I admit that I have been predicting LibDem annihilation for 9+ years, but in my defence I can only plead that I underestimated the stupidity of the electorate or some of it. I also underestimated the effect of the UK’s effectively rigged political system. Where else but to the LibDems could the voters go if unwilling to vote Con or Lab? Only to UKIP or Brexit Party. Controlled opposition. I do think, now, that the fateful hour is approaching for LibDemmery. Their vague “centrism” and “let’s all be nice in society” messaging rang very hollow after the terrible things done by the Con Coalition, in which now-binned Jo Swinson was a junior minister.
The Con Coalition killed the LibDems, or rather mortally-wounded them. The LibDems are slowly dying from the effects of 2010-2015.
The frontrunner for next LibDem leader is Ed Davey, who was a Cabinet minister in the Con Coalition. Not really likely to revive the LibDems, though a more substantial figure than Jo Swinson (whose recent elevation to the Lords, after having been chucked out by the voters of her Commons constituency, has probably irritated voters generally even more). Looking at the other LibDem MPs, one sees the problem in finding even a halfway-suitable leader!
Another point to remember is that the turnout in 2019 was about 67%. Nearly 33% of eligible voters (in round figures, about 16 million people) did not vote. There are yet others who are eligible but who are not registered. Could there be a political position that would attract the allegiance of that 16M-strong or maybe 20M-strong bloc?
Interesting to see that the Greens, though basically a joke-party, managed to attract Brexit-unaligned voters who had not voted in 2017. Seems to me that, in part, that was a protest vote against the lack of choice.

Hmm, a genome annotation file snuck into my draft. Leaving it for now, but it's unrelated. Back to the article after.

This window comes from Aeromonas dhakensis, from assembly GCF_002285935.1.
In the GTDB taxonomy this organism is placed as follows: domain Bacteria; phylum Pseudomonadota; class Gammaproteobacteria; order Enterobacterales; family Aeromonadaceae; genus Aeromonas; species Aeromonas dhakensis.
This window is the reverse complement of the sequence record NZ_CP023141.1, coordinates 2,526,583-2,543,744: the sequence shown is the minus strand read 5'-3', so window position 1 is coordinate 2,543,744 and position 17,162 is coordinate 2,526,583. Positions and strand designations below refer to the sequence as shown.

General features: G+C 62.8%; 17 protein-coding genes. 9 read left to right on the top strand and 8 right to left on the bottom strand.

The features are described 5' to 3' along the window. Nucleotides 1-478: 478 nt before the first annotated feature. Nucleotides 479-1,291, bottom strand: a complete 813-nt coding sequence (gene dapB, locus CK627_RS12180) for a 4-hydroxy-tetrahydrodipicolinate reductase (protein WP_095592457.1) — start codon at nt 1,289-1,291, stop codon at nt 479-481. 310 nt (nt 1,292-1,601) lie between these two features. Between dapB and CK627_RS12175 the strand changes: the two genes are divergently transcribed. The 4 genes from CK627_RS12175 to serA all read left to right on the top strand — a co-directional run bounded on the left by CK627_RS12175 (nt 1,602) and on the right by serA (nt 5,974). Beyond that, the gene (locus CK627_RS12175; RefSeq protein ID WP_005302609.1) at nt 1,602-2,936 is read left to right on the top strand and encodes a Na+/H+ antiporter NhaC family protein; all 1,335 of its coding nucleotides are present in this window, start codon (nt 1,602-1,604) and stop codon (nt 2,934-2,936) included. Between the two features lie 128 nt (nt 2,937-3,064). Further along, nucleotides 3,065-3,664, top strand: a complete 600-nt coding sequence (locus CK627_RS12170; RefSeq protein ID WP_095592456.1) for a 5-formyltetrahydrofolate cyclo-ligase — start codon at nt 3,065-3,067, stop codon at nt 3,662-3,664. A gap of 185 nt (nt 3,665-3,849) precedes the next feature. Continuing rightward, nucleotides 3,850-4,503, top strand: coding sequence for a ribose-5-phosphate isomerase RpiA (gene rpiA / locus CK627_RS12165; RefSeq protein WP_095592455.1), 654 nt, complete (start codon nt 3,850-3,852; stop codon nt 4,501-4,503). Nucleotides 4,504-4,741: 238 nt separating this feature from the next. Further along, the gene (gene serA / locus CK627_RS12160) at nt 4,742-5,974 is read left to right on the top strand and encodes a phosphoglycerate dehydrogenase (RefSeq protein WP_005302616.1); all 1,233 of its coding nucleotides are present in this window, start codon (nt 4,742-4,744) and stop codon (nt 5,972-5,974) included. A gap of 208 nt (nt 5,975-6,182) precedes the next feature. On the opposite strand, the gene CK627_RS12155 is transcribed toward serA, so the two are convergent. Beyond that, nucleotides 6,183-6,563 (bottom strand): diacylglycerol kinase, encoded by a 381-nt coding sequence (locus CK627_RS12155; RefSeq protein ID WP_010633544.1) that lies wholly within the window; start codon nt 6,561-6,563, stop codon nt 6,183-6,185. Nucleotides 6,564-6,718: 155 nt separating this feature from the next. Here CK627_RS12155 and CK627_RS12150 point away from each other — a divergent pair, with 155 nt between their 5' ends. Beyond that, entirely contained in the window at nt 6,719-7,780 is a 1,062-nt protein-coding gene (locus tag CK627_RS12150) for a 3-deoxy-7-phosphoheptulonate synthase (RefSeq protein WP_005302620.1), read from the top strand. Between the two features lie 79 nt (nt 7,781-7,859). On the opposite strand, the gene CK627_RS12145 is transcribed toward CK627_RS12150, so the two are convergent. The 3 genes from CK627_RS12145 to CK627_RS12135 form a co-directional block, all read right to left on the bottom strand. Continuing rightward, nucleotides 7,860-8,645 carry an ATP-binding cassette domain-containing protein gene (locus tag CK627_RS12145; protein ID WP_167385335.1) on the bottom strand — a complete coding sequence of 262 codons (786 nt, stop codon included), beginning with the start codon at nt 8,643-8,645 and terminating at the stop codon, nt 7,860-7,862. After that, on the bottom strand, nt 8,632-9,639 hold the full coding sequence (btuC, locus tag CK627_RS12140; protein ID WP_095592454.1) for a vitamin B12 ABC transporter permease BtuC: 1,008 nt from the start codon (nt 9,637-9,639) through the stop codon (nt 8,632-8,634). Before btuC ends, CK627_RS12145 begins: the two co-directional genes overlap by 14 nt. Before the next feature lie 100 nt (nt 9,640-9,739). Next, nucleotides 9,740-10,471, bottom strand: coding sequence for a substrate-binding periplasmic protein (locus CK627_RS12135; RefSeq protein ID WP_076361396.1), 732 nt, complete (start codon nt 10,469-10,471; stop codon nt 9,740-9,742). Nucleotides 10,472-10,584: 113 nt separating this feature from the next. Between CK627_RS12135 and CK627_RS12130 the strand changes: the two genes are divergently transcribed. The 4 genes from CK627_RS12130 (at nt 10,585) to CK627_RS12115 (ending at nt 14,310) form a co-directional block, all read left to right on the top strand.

Labour is hopeless at present, with no decent leader in sight and policies which are partly-popular but also partly deeply unpopular (eg mass immigration laxity). Its traditional base is ebbing away and its new foundations in the black and South Asian “communities” are not so solid.
Labour seems not to want to turn to the truths that everyone else, pretty much, sees: such as that mass immigration has destroyed decent pay, benefits, and has crowded schools, NHS, prisons etc. Labour wants to say that “unions are the answer” when they were not even the answer 30 years ago!
What about the Conservatives? Their new seats are not theirs by tradition or custom. The roots are very shallow. They are a government by default, who won the recent General Election by default. Labour might have had a chance were it not for the Jew-dominated hate barrage put up over 4 years and intensified during the campaign. However, that was only part of the story. The other part was Labour as it actually is. Diane Abbott as proposed Home Secretary? A West Indian woman who scarcely knows what day it is, who cannot put the right shoe on the right foot, who cannot add up…it just goes on! Oh, and who has made plain her hatred for the British people again and again.